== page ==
It’s also worth talking directly with the forklift operators regarding safety. Remind them of the potential risks and what they can do to promote a positive work environment around them.

2. Ensure drivers are certified

Poor training is a major catalyst for workplace accidents. Have your forklift drivers licensed in accordance with OSHA standards by providing regular training and demonstrations at least every two or three years.

Did you know that there are actually multiple types of forklifts as defined by OSHA? From pallet jackets to counterbalance-type forklifts, every class has its own weight limit, traveling speed, and intended use case. Knowing your equipment is the first step to achieving safe operation.

Another aspect is making sure loads are securely fastened. Check for balance when first placing a pallet on the loading dock, and travel with the forks as low as possible to maintain stability. Occasionally, ropes and bindings are necessary for heavier loads.

3. Encourage safety for non-drivers too

Even though you aren’t driving the forklift, that doesn’t mean its related safety measures don’t apply to you. Anybody working in the same area as a forklift driver is always at risk. For this reason, non-drivers should:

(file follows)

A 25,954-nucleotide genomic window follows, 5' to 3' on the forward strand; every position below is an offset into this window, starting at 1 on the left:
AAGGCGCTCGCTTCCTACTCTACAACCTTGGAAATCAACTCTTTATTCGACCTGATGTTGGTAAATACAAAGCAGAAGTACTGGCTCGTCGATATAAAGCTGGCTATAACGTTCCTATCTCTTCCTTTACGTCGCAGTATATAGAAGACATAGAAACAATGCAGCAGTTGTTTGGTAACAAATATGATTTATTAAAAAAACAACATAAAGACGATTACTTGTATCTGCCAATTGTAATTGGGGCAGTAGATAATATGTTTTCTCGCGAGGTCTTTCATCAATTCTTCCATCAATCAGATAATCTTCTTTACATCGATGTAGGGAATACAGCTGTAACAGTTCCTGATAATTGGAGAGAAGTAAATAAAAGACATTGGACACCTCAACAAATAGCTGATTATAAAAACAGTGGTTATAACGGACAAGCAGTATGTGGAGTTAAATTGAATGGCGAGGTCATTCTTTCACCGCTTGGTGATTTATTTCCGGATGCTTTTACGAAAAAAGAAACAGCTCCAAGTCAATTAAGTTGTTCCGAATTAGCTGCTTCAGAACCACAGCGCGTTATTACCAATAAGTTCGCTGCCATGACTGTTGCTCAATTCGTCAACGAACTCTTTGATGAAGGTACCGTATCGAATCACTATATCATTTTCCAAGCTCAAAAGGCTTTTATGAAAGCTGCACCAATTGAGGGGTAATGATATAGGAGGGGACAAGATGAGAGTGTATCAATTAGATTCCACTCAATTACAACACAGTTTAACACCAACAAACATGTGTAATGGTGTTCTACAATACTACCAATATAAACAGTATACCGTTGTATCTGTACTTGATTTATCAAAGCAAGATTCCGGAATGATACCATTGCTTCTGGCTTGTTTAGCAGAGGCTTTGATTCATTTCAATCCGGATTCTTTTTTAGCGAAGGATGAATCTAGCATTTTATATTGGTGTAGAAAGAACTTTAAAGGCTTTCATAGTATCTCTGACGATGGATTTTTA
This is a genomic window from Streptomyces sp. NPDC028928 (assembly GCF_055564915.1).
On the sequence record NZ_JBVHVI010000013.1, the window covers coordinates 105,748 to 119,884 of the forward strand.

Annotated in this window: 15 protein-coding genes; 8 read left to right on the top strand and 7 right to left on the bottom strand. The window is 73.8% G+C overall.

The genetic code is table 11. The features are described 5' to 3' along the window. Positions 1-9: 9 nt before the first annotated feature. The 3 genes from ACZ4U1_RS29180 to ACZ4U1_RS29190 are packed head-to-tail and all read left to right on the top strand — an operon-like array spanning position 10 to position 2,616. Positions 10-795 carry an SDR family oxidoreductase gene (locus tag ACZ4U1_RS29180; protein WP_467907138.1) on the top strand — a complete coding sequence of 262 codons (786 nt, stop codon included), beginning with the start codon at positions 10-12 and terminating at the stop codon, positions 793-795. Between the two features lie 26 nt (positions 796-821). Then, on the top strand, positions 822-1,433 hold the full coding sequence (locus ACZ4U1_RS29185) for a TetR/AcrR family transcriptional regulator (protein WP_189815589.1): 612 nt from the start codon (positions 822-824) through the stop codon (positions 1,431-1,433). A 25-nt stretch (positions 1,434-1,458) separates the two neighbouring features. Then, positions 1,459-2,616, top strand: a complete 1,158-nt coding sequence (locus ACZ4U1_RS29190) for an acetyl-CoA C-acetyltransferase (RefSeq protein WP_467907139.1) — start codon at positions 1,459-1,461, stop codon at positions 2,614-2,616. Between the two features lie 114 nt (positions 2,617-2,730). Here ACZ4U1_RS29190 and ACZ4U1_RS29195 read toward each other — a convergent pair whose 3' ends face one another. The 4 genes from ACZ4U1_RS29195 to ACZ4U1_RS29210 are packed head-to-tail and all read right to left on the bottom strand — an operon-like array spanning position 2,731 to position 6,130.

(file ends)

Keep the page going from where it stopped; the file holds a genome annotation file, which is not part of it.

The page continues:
• Wear a visible vest: Employees likely already have them, but highly visible clothing is a must on the job site. It can be neon or bright orange and reflect light effectively.
  • Allow themselves to hear: Some workers might need to wear an earpiece to communicate with other employees. Avoid the use of headphones with two sound drivers, as they can obstruct hearing and prevent workers from hearing the horn of an incoming forklift.
  • Stay vigilant: Cables running across the ground, wet floors, and other anomalies should not compromise the safety of workers on the job site.

General cautiousness goes a long way too. A simple awareness of the potential accidents a forklift may cause is enough to encourage better safety practices. Consider hosting a meeting with all the staff regarding this topic.